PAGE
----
There are certain things in my life that lead me to believe that I have some sort of bizarre early onset type of Alzheimer’s. This weekend one of those things came up. A yard sale.
It has been a while since we have actually done one. And they say that “time heals all wounds,” so I guess that could also be a reason that having a yard sale once again sounded like a good idea, but once the day came, I remembered why we stopped having garage sales.
Now, we didn’t have a whole heck of a lot to sell to begin with, short of the toys that LatteGirl was finally ready to part with when the concept of “turning them into cash” made her “realize” that she doesn’t play with them any longer.
We had a few large items, like LatteGirls toddler bed (that she NEVER slept in) as well, but by and large, over the years, anything that could be sold for any real cash value that we no longer wanted, TheWife put up for sale on eBay. But my women wanted to do this.
So the day came, I brought out everything as TheWife had to take LatteGirl to dance class.
Self-Reminder One: “Early Birds” will show up a full two hours before the stated time of the sale. Do not be shocked when you find one (or two) camped out on your lawn waiting for you.
Self Reminder Two: It is an awful lot of work pulling all the old junk out and putting it on display. It will inevitably take you longer than anticipated. Especially when you are being watched over by the “Early Birds” that wind up slowing you down.
Once the early birds leave, you usually have enough time to get yourself together, maybe even slugging down a cup of coffee before the next batch of merry shoppers comes along.
Self Reminder Three: Nobody want to pay for anything at a garage sale. Always ask for a bit more because no matter how much you ask for something, they will want it for less.
Look, I’m not fooling myself. I understand this is the “junk” that I (mostly) don’t want, and I am not expecting “retail” or even “fair value” for this stuff, but come on folks let us get real for a minute. For example. For Christmas LatteGirl got the V.Tech V.Smile System, and we purchased a couple of extra games for it. As it turned out, she did not like it very much, and we instead replaced it with the LeapFrog Leapster which she enjoyed a lot more. So the game unit had been taken out of the box a grand total of once. Everything including all manuals and registration cards were in the box, along with two additional games. Now I didn’t expect to get anything close to full value. Hell, I didn’t expect to get half of it. But I didn’t think $10 was too much to ask. I would have taken a couple of dollars less even, just so I didn’t have to cart it back in the house and store it again. But when people start offering $1 for it, now I am nothing short of annoyed.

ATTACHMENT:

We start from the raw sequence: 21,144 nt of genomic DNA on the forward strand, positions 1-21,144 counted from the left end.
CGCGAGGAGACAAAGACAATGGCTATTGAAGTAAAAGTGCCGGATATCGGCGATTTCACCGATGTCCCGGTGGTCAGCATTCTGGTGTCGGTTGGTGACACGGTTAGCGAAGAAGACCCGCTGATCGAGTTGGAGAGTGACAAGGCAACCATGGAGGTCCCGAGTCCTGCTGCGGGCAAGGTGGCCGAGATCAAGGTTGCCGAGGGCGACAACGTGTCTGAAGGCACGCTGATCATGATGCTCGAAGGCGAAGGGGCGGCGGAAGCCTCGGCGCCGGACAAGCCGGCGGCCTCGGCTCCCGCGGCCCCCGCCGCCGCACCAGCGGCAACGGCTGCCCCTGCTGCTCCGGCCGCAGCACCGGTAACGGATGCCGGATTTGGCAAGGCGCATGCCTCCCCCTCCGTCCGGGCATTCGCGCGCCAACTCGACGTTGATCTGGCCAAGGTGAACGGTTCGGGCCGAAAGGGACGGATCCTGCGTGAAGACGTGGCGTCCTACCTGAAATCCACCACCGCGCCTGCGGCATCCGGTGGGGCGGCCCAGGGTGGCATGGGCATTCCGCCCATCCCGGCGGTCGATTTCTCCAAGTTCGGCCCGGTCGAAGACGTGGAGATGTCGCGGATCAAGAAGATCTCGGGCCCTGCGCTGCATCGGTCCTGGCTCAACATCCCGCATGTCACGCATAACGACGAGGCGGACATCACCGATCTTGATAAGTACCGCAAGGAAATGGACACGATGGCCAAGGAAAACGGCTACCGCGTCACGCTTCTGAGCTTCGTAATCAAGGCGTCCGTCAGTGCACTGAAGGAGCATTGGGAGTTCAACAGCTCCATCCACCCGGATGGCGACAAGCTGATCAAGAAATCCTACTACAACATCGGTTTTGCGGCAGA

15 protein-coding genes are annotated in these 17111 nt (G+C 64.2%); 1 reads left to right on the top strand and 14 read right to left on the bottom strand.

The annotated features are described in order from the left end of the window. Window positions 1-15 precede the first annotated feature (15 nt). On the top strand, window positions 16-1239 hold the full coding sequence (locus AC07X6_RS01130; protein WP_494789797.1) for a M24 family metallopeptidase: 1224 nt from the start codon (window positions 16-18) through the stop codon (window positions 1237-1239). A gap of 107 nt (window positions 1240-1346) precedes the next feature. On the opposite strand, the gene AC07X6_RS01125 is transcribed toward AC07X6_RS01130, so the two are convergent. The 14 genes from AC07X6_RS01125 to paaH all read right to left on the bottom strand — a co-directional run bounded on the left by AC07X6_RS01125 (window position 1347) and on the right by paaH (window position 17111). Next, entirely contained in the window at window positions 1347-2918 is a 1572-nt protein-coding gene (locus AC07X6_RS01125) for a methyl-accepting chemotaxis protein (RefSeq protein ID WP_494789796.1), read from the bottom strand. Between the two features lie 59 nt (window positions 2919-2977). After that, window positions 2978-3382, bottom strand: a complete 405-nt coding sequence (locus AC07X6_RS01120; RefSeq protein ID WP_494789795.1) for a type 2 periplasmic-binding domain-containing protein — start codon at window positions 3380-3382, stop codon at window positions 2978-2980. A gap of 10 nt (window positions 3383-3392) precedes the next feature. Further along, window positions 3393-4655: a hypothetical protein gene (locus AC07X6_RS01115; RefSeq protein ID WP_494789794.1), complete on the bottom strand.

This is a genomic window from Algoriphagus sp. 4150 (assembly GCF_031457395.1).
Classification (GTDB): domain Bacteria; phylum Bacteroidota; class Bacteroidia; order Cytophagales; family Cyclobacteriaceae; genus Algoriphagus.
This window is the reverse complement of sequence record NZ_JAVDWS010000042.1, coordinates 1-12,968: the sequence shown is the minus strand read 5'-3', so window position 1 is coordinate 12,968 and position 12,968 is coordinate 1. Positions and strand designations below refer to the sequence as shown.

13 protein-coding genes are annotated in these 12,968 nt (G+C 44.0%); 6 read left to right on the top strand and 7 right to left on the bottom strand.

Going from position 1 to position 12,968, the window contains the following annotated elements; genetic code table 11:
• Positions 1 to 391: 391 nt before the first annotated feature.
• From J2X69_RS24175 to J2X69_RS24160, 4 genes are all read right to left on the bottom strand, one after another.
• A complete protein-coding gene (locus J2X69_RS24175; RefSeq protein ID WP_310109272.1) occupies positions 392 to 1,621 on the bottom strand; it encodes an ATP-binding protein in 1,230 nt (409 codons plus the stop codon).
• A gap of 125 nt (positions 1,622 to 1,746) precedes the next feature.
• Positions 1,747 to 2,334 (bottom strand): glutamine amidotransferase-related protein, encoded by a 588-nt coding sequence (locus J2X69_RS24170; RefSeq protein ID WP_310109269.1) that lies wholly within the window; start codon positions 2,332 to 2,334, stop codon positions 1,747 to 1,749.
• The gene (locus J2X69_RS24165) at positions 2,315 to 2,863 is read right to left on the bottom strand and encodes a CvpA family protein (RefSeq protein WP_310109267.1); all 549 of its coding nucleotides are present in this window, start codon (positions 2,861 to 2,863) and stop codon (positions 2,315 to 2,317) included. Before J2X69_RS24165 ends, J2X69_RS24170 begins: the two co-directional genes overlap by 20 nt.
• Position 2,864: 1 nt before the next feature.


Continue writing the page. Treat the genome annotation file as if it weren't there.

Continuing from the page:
Look, I know there are plenty of people out there these days, either looking to get something for nothing, or trying to find gems themselves that they think they can resell on eBay. I don’t begrudge that. But let us get real. $1? C’mon will you?
We had children’s book. All in good shape (read: look like new or were new). Asking price? A quarter. Lady walks up and tells me how “outrageous” that price is and offers me ten cents a piece. I think some of these people really need to get a grip.
The biggest sucess of the day LatteGirl selling Lemonade for charity. Rather than buying her a the Lemonade stand that she wanted, TheWife found something through some organization that would give you a lemonade stand if the proceeds went to charity. So LatteGirl spent the afternoon hawking Lemonade for Second Harvest. And even with that we got a couple of comments that a lemonade stand shouldn’t have the “audacity” to charge a whole quarter for a (16 oz) glass of lemonade, and should be charging no more than a nickel.
My wife complains that I live “in the past” plenty of times, but at least I am stuck in the 80’s. Some of these people still must think it is 1955.
When all was said and done, LatteGirl raised about $20 for Second Harvest. She made $28 on the sale of her books and toys (which we told her would go to her bank), and TheWife and I cleared around $30. Figuring there was three of us working for 7 hours we earned (not counting the money going to charity) about $2.76/hour each. Suddenly that job a Wal-Mart sounds like big bucks in comparison.
But come next spring (I have already been informed that we will be doing this again in the spring), I like an Alzheimer’s patient, will probably again think “A yard sale. What a great idea”